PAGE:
Benefits of buying a multifamily home

The most attractive part of investing in and renting out a multifamily home is the steady revenue stream you can get from collecting rent. Most people living in a multifamily home are looking to offset mortgage payments by using the income from renting out the other unit, says Lee Kiser, principal and managing broker at Kiser Group in Chicago.

There are also tax advantages to buying a multifamily home. You can write off expenses related to your rental income and deduct the prorated portion of the mortgage interest.

Also, an owner-occupied property may be a wise choice for homeowners living with members of their family, such as their adult children or elderly parents. They can live in one of the units for a period of time and not have to fork over all their savings on rent or a mortgage.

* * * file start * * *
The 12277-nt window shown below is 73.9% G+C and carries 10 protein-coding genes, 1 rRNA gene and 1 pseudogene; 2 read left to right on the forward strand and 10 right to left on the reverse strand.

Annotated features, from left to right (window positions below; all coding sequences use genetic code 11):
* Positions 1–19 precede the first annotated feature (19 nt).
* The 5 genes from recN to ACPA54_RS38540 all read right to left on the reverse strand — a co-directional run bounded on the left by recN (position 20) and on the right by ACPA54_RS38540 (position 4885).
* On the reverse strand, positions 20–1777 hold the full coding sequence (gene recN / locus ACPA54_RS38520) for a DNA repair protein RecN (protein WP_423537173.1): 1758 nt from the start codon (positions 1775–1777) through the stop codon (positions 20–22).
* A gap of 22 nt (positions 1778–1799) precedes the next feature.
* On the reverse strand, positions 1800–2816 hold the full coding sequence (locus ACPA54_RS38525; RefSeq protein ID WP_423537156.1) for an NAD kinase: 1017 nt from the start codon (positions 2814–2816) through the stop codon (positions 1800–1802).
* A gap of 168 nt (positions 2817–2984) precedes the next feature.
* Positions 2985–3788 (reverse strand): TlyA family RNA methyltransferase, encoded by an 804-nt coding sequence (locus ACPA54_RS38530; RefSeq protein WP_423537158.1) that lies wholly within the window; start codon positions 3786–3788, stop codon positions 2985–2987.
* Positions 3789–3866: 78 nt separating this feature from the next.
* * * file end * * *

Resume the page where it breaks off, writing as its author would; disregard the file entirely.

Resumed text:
How to find multifamily homes

Searching for available multifamily homes is simple. You can find multifamily homes through a search tool like realtor.com and filtering by property type. That’s a good place to start to see what’s available in the town you’d like to buy in. Additionally, Kiser suggests checking with commercial brokers. They offer more multifamily investment possibilities.

If you think you could benefit from an expert’s opinion, Carol Greeley, a real estate agent in the greater Boston area, suggests you find a buyer’s agent.

A buyer’s agent helps guide you through the search and helps you round out your house wish list. They’ll also advise you on how to submit an acceptable offer. And since the seller pays the real estate agents’ commission fees, it’s virtually free for you.

Multifamily home as an investment